Thursday, April 12, 2012

John Webster, Biblical Interpretation: Some Reflection

Here is how John Webster sums up his discussion on the relation of ‘The Word’ (Jesus) to biblical interpretation (hermeneutics). Webster
has been arguing against the usual modes of hermeneutical consideration, as anthropology; and through a resourcement of Barth, he is presenting a ‘way’ that provides for a thick dogmatically oriented mode of hermeneutical theory.

To sum up: because God in Jesus Christ speaks, because Jesus is God’s living Word, then the ‘hermeneutical situation’falls under the rule: ‘We do not know God against his will or behind his back, as it were, but in accordance with the way in which he has elected to disclose himself and communicate his truth’.52 Once this is grasped, then doctrines begin to do the work so frequently undertaken by anthropology or theories of historical consciousness in determining the nature of the hermeneutical situation, thereby making possible the ‘formed reference’ which is the basic mode of theological depiction. [John Webster, "Hermeneutics in Modern Theology: Some Doctrinal Reflections," Scottish Journal of Theology, 328]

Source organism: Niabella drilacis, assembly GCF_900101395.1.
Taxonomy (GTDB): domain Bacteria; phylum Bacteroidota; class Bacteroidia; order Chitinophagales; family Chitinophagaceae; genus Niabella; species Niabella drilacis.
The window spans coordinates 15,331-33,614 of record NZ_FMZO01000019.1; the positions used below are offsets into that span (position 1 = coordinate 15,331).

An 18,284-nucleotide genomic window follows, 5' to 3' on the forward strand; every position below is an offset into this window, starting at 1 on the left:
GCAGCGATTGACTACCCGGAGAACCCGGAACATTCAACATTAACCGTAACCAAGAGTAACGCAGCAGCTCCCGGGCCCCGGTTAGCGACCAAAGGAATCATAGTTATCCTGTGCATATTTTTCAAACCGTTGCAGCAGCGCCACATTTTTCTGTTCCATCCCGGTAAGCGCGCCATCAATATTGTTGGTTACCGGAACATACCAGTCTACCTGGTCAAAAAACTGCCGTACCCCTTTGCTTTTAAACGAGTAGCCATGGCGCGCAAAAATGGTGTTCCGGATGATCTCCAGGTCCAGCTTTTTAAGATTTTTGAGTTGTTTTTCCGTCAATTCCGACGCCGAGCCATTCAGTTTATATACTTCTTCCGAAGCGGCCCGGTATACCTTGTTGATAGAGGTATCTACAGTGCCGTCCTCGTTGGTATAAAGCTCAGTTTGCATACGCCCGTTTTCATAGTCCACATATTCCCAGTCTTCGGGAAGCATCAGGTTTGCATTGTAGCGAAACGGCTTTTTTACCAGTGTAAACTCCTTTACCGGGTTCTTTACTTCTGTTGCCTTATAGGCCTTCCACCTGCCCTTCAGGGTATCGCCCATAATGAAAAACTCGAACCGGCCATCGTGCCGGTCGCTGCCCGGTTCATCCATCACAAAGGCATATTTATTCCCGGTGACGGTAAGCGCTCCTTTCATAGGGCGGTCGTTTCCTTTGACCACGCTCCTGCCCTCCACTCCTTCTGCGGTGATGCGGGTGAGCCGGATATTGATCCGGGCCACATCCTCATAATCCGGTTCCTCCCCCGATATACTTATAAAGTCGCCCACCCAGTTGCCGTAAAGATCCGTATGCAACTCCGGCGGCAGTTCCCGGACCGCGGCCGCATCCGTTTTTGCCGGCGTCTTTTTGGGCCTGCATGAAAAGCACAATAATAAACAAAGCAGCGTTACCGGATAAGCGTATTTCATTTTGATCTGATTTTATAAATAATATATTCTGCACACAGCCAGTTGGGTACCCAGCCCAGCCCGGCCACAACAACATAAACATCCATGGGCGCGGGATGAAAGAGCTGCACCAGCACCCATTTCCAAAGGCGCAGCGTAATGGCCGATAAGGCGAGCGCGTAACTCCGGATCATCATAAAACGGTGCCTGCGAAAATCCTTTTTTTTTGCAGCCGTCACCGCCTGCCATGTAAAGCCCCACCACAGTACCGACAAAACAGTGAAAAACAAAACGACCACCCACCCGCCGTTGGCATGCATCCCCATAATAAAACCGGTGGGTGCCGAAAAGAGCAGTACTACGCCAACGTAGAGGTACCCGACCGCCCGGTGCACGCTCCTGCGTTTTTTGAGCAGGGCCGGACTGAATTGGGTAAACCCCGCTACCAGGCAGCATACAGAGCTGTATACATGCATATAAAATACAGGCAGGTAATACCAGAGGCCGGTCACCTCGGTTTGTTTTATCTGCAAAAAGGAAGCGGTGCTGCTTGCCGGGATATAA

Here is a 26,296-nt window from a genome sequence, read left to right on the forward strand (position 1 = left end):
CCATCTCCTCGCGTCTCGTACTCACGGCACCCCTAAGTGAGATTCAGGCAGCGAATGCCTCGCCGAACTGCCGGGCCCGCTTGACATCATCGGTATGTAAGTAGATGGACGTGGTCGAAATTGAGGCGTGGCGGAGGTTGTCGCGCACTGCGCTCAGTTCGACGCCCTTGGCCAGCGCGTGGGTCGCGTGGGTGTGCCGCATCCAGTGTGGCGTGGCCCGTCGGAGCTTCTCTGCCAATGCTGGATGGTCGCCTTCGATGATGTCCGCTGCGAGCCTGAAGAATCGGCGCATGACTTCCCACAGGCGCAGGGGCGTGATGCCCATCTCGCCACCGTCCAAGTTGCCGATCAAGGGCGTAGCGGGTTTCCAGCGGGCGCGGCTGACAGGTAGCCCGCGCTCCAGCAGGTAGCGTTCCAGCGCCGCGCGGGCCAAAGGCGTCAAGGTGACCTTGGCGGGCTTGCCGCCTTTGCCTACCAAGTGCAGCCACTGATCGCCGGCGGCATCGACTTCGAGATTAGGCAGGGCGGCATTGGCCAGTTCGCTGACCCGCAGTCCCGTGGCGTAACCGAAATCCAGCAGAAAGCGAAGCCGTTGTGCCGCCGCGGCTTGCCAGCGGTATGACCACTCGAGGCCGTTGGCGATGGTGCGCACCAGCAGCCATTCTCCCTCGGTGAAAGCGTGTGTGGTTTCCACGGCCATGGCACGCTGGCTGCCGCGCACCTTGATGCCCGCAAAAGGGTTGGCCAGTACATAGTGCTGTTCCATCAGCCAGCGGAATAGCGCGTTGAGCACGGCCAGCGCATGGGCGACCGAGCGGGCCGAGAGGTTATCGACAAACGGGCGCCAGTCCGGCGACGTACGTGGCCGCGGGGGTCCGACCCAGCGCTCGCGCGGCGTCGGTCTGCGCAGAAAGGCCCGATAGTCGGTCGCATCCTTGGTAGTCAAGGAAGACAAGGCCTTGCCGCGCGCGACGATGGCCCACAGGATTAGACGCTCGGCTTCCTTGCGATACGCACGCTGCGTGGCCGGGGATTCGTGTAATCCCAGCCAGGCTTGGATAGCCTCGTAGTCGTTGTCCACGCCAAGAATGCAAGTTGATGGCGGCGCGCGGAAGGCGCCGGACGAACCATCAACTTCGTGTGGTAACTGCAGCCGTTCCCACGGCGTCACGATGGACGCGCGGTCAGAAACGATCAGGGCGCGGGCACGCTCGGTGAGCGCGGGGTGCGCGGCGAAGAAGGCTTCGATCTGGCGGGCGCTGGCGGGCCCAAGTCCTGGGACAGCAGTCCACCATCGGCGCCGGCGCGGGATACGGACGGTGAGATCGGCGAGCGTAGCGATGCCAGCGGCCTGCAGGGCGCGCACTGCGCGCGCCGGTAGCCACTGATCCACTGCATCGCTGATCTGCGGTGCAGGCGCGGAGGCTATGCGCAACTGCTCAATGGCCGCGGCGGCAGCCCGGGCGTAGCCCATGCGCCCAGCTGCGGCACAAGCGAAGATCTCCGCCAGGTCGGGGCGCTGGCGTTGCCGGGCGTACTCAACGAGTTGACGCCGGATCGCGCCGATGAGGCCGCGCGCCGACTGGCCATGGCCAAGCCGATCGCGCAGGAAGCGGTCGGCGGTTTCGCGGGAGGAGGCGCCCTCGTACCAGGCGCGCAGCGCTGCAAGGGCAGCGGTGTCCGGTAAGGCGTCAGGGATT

In other words, modern hermeneutical proposals that seek to propound a theory of biblical interpretation that aren’t first given shape by a direct encounter with the Word (Jesus), dogmatically; will always fail to encounter Jesus for who he actually is because the interpretive event is not dominated by him, but them.

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